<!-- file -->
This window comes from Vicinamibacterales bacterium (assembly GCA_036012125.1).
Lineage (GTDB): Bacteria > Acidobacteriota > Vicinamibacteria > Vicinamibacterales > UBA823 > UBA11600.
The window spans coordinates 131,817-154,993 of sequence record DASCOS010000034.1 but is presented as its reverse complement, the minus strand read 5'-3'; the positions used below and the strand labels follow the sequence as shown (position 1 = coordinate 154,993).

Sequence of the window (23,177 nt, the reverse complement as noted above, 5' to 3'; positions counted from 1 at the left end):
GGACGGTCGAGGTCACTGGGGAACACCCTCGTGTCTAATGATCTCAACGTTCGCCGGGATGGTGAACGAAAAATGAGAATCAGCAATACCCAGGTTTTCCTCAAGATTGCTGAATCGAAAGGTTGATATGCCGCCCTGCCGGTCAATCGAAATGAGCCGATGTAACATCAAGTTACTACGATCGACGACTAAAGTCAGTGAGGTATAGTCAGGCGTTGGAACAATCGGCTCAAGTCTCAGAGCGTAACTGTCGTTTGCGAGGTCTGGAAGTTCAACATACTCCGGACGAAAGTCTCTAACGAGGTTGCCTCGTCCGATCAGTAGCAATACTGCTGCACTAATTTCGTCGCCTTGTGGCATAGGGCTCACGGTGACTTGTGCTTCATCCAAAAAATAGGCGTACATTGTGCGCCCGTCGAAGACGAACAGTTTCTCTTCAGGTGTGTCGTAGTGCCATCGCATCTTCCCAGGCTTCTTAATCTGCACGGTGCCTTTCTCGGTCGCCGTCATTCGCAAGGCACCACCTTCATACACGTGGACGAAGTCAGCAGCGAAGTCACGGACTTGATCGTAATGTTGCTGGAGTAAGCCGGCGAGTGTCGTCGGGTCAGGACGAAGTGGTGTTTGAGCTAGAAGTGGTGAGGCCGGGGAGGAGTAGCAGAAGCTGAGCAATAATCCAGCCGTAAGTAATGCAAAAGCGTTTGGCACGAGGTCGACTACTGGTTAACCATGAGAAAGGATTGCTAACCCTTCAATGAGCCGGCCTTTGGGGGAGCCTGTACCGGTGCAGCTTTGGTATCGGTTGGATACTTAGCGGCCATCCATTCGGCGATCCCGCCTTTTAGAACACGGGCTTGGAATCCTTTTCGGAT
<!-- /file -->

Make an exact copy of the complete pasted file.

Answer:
This window comes from Vicinamibacterales bacterium (assembly GCA_036012125.1).
Lineage (GTDB): Bacteria > Acidobacteriota > Vicinamibacteria > Vicinamibacterales > UBA823 > UBA11600.
The window spans coordinates 131,817-154,993 of sequence record DASCOS010000034.1 but is presented as its reverse complement, the minus strand read 5'-3'; the positions used below and the strand labels follow the sequence as shown (position 1 = coordinate 154,993).

Sequence of the window (23,177 nt, the reverse complement as noted above, 5' to 3'; positions counted from 1 at the left end):
GGACGGTCGAGGTCACTGGGGAACACCCTCGTGTCTAATGATCTCAACGTTCGCCGGGATGGTGAACGAAAAATGAGAATCAGCAATACCCAGGTTTTCCTCAAGATTGCTGAATCGAAAGGTTGATATGCCGCCCTGCCGGTCAATCGAAATGAGCCGATGTAACATCAAGTTACTACGATCGACGACTAAAGTCAGTGAGGTATAGTCAGGCGTTGGAACAATCGGCTCAAGTCTCAGAGCGTAACTGTCGTTTGCGAGGTCTGGAAGTTCAACATACTCCGGACGAAAGTCTCTAACGAGGTTGCCTCGTCCGATCAGTAGCAATACTGCTGCACTAATTTCGTCGCCTTGTGGCATAGGGCTCACGGTGACTTGTGCTTCATCCAAAAAATAGGCGTACATTGTGCGCCCGTCGAAGACGAACAGTTTCTCTTCAGGTGTGTCGTAGTGCCATCGCATCTTCCCAGGCTTCTTAATCTGCACGGTGCCTTTCTCGGTCGCCGTCATTCGCAAGGCACCACCTTCATACACGTGGACGAAGTCAGCAGCGAAGTCACGGACTTGATCGTAATGTTGCTGGAGTAAGCCGGCGAGTGTCGTCGGGTCAGGACGAAGTGGTGTTTGAGCTAGAAGTGGTGAGGCCGGGGAGGAGTAGCAGAAGCTGAGCAATAATCCAGCCGTAAGTAATGCAAAAGCGTTTGGCACGAGGTCGACTACTGGTTAACCATGAGAAAGGATTGCTAACCCTTCAATGAGCCGGCCTTTGGGGGAGCCTGTACCGGTGCAGCTTTGGTATCGGTTGGATACTTAGCGGCCATCCATTCGGCGATCCCGCCTTTTAGAACACGGGCTTGGAATCCTTTTCGGAT